The Mantas are primarily for combat use, but the Walruses are primarily used to carry payloads to the islands. Depending on the current status of the island, and its intended use, the payload might be the starting kit for a colony, or a virus bomb to destroy an enemy colony. The Mantas can be equipped with missiles that can automatically lock on to enemy targets. The Walrus vehicles can be loaded with missiles that can be manually guided into targets.

Part of the appeal of the game lies in the control of these auxiliary vehicles. The player can, if desired, have all four Mantas and all four Walruses out of the carrier at once, and can pilot each personally, or program each to travel to a specific location (none of the vehicles can be programmed to perform attack or defence functions). Once arrived, a Walrus will simply wait. A Manta will adopt a circular holding pattern until it runs out of fuel, at which point it will crash into the ground or sea and be lost. Some islands have runways on which Mantas may be landed and refuelled. A Walrus which has run out of fuel may be refuelled by another Walrus carrying a spare fuel pod.

The carrier can also be piloted directly, or programmed to travel to a specific location, which may be another island.

Enemy Carrier

The enemy carrier (the ACC Omega) is also constantly sailing the archipelago, but instead of Mantas and Walruses it uses a stronger variant of the island defence fighter to capture friendly islands, and actually floats onto neutral islands to capture them. If the player manages to destroy the enemy carrier, the game is considered to be won. However, the player is then offered the opportunity to recapture all of the remaining enemy islands in the absence of the enemy carrier.

The enemy carrier is of a different design and colour to the player's carrier. It has superior top speed, maneuverability, and acceleration, which makes a direct carrier-to-carrier confrontation very unusual. However, it is very vulnerable to direct assault, and can be easily destroyed by a few shots from the turret laser. Alternatively, a Manta has sufficient top speed to catch the enemy carrier when it is still near to an island (in the open sea, the enemy carrier can outrun even a Manta). The enemy carrier can be destroyed by first emptying the Manta's laser cannon at it, then crashing the Manta into it. Alternatively, two Mantas equipped with missiles have the firepower to destroy it (the first Manta can disable the Omega's engines, allowing the second Manta to destroy it).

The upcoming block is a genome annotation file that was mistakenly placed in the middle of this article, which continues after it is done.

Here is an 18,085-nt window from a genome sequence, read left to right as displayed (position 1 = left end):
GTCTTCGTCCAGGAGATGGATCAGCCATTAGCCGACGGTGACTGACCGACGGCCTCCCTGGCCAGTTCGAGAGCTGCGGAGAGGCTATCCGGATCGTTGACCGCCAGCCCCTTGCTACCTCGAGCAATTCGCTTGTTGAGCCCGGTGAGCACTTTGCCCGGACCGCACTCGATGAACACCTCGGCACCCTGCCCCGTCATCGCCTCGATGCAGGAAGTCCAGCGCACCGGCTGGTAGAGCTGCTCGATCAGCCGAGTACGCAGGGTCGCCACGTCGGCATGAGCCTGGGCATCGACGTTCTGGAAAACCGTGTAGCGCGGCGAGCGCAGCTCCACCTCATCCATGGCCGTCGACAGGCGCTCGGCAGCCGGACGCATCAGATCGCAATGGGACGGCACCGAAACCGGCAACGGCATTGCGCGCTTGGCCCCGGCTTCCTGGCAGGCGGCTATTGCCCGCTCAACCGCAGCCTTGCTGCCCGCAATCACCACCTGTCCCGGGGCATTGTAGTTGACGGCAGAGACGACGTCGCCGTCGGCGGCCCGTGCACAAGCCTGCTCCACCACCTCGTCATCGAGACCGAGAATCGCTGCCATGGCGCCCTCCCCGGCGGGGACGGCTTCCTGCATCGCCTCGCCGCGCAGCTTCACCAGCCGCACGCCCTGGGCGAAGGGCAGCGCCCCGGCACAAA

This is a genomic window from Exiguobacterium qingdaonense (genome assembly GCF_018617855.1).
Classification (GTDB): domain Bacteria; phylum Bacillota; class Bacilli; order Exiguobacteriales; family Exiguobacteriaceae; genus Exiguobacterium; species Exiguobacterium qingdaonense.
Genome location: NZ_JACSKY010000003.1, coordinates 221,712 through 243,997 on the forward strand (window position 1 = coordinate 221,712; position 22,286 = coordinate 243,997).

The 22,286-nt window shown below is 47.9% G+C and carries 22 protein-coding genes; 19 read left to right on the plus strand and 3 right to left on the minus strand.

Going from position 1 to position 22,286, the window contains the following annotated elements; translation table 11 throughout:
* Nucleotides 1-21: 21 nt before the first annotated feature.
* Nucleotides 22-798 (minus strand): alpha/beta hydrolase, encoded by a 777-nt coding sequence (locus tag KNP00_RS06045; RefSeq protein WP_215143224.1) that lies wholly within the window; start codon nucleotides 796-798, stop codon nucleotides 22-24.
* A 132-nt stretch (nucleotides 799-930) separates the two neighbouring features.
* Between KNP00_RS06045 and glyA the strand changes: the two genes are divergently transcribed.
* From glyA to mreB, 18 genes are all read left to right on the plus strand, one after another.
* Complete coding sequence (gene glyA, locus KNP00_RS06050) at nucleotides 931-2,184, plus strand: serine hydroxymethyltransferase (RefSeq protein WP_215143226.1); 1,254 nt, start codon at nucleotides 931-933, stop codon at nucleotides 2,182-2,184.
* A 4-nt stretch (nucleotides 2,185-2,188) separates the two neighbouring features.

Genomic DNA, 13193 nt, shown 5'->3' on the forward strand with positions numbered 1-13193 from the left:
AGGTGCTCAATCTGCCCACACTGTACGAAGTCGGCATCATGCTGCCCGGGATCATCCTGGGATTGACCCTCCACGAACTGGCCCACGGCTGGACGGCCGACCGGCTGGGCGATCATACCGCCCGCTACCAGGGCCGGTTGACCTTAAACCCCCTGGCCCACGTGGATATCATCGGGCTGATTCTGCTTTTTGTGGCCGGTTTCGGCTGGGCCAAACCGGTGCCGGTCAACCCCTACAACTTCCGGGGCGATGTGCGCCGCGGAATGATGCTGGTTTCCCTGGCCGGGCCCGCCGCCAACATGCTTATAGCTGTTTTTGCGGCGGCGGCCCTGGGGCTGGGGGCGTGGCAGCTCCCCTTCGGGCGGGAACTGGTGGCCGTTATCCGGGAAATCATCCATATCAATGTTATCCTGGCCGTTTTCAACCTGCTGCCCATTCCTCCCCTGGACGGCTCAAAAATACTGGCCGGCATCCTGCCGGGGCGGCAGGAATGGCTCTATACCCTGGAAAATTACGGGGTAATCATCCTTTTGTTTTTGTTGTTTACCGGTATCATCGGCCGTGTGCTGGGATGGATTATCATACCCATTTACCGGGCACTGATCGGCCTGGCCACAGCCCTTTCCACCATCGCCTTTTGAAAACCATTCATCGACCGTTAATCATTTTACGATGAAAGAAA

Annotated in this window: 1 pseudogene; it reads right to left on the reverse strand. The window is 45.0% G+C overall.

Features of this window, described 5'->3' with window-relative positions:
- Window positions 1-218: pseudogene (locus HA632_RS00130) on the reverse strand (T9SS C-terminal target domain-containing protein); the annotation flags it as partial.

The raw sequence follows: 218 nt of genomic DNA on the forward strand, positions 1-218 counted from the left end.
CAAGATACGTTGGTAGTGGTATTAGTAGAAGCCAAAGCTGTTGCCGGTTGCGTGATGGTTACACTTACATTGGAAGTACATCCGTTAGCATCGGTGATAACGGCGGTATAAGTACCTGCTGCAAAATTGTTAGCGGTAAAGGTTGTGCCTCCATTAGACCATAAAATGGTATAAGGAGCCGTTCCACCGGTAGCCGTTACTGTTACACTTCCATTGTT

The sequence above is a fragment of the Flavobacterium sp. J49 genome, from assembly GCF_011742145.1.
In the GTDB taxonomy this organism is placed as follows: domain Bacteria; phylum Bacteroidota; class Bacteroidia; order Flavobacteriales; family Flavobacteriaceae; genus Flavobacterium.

The enemy carrier's superior speed means that, in the "strategy" mode (see below), it can assimilate neutral islands much more quickly than the player. This means that the player's strategy is more important than the head-on approach.

Island Network

All islands in the game are flat and rectangular, and surrounded by sloping beaches. Neutral islands are covered in trees. Some islands have active volcanoes which erupt glowing rocks.

To assimilate a neutral island, an ACCB (automatic command-centre builder) pod must be placed by a Walrus. The player must nominate whether the island will be a resource island, a factory island, or a defence island. Resource islands mine basic raw materials from the ground, which are used to build defenses and production buildings on other islands. Factory islands automatically produce supplies for the carrier, including fuel and replacement equipment and vehicles. Both are lightly defended. Defence islands are strongly defended and difficult for the enemy carrier to capture, but produce nothing of value. The player must ensure there is a good balance of islands, otherwise the carrier will run out of fuel and supplies during the game. The ACCB builds itself into a command centre, and continues to automatically produce buildings and robots to work on or defend the island.

The islands are interconnected with a supply network. Each side can designate a stockpile island where supplies such as fuel and equipment are stored. When this network is disrupted in such a way that the stockpile island is cut off from your headquarters (the very first island you have), resupply becomes impossible. Running out of fuel automatically forfeits the game.

To capture an enemy island, the command centre must be destroyed, and another rebuilt. A Walrus is not powerful enough to take on a well prepared island by itself unless skillfully piloted, although the turret laser on the carrier has sufficient power. Alternatively a Walrus may fire a virus pod at the opening on the front of the command centre, which instantly converts it to a friendly island (and leaves all the buildings intact). However, enemy islands may be defended by automated flying units which can easily destroy a Walrus or Manta, and this approach is not easy.


"Carrier Command" was followed by "Battle Command", where the player controls a tank. "Battle Command" was widely considered far inferior to "Carrier Command" and has been all but forgotten.